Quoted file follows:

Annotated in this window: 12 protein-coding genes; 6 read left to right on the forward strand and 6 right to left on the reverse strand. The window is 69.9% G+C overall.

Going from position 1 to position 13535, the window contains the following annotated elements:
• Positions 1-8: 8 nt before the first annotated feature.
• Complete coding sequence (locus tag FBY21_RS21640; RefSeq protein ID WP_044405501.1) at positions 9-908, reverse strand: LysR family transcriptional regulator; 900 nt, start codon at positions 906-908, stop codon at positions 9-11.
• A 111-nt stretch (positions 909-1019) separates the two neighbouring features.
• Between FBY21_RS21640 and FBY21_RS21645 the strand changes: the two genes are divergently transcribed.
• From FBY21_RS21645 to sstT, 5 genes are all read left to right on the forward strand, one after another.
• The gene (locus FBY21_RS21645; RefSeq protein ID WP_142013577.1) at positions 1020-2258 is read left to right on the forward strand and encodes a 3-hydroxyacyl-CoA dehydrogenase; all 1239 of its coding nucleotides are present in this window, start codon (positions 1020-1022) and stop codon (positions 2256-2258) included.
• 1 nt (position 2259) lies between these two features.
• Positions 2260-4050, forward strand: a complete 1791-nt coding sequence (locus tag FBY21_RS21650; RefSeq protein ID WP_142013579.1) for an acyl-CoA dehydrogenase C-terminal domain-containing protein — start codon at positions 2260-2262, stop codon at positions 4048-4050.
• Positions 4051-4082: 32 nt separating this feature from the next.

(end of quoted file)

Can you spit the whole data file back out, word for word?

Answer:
Annotated in this window: 12 protein-coding genes; 6 read left to right on the forward strand and 6 right to left on the reverse strand. The window is 69.9% G+C overall.

Going from position 1 to position 13535, the window contains the following annotated elements:
• Positions 1-8: 8 nt before the first annotated feature.
• Complete coding sequence (locus tag FBY21_RS21640; RefSeq protein ID WP_044405501.1) at positions 9-908, reverse strand: LysR family transcriptional regulator; 900 nt, start codon at positions 906-908, stop codon at positions 9-11.
• A 111-nt stretch (positions 909-1019) separates the two neighbouring features.
• Between FBY21_RS21640 and FBY21_RS21645 the strand changes: the two genes are divergently transcribed.
• From FBY21_RS21645 to sstT, 5 genes are all read left to right on the forward strand, one after another.
• The gene (locus FBY21_RS21645; RefSeq protein ID WP_142013577.1) at positions 1020-2258 is read left to right on the forward strand and encodes a 3-hydroxyacyl-CoA dehydrogenase; all 1239 of its coding nucleotides are present in this window, start codon (positions 1020-1022) and stop codon (positions 2256-2258) included.
• 1 nt (position 2259) lies between these two features.
• Positions 2260-4050, forward strand: a complete 1791-nt coding sequence (locus tag FBY21_RS21650; RefSeq protein ID WP_142013579.1) for an acyl-CoA dehydrogenase C-terminal domain-containing protein — start codon at positions 2260-2262, stop codon at positions 4048-4050.
• Positions 4051-4082: 32 nt separating this feature from the next.